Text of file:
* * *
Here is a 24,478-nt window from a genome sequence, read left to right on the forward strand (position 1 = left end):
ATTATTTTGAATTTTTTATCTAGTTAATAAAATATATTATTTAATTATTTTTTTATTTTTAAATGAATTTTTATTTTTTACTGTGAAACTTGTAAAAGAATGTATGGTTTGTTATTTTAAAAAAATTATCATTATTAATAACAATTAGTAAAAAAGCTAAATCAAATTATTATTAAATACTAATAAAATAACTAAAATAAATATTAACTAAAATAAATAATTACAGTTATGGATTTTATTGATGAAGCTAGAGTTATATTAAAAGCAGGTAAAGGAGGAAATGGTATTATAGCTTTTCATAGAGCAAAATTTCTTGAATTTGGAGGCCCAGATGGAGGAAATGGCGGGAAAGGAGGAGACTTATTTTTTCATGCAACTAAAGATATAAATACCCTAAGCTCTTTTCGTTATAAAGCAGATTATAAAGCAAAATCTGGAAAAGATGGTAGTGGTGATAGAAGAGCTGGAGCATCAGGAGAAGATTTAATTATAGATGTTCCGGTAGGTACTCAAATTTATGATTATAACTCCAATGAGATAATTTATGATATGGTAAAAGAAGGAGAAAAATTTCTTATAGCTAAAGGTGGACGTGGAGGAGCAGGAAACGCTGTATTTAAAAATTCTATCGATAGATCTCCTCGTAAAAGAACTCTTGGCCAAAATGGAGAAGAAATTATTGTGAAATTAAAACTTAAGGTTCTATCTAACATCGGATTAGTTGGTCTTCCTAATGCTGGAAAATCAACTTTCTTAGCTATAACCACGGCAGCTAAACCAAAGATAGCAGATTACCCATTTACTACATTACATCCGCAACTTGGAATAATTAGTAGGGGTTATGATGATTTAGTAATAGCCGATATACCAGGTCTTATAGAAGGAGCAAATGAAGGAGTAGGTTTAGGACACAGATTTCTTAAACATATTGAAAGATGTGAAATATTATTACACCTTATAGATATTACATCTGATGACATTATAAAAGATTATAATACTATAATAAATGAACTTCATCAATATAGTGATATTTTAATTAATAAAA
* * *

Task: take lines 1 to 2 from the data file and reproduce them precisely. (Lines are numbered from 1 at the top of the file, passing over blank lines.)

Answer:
Here is a 24,478-nt window from a genome sequence, read left to right on the forward strand (position 1 = left end):
ATTATTTTGAATTTTTTATCTAGTTAATAAAATATATTATTTAATTATTTTTTTATTTTTAAATGAATTTTTATTTTTTACTGTGAAACTTGTAAAAGAATGTATGGTTTGTTATTTTAAAAAAATTATCATTATTAATAACAATTAGTAAAAAAGCTAAATCAAATTATTATTAAATACTAATAAAATAACTAAAATAAATATTAACTAAAATAAATAATTACAGTTATGGATTTTATTGATGAAGCTAGAGTTATATTAAAAGCAGGTAAAGGAGGAAATGGTATTATAGCTTTTCATAGAGCAAAATTTCTTGAATTTGGAGGCCCAGATGGAGGAAATGGCGGGAAAGGAGGAGACTTATTTTTTCATGCAACTAAAGATATAAATACCCTAAGCTCTTTTCGTTATAAAGCAGATTATAAAGCAAAATCTGGAAAAGATGGTAGTGGTGATAGAAGAGCTGGAGCATCAGGAGAAGATTTAATTATAGATGTTCCGGTAGGTACTCAAATTTATGATTATAACTCCAATGAGATAATTTATGATATGGTAAAAGAAGGAGAAAAATTTCTTATAGCTAAAGGTGGACGTGGAGGAGCAGGAAACGCTGTATTTAAAAATTCTATCGATAGATCTCCTCGTAAAAGAACTCTTGGCCAAAATGGAGAAGAAATTATTGTGAAATTAAAACTTAAGGTTCTATCTAACATCGGATTAGTTGGTCTTCCTAATGCTGGAAAATCAACTTTCTTAGCTATAACCACGGCAGCTAAACCAAAGATAGCAGATTACCCATTTACTACATTACATCCGCAACTTGGAATAATTAGTAGGGGTTATGATGATTTAGTAATAGCCGATATACCAGGTCTTATAGAAGGAGCAAATGAAGGAGTAGGTTTAGGACACAGATTTCTTAAACATATTGAAAGATGTGAAATATTATTACACCTTATAGATATTACATCTGATGACATTATAAAAGATTATAATACTATAATAAATGAACTTCATCAATATAGTGATATTTTAATTAATAAAA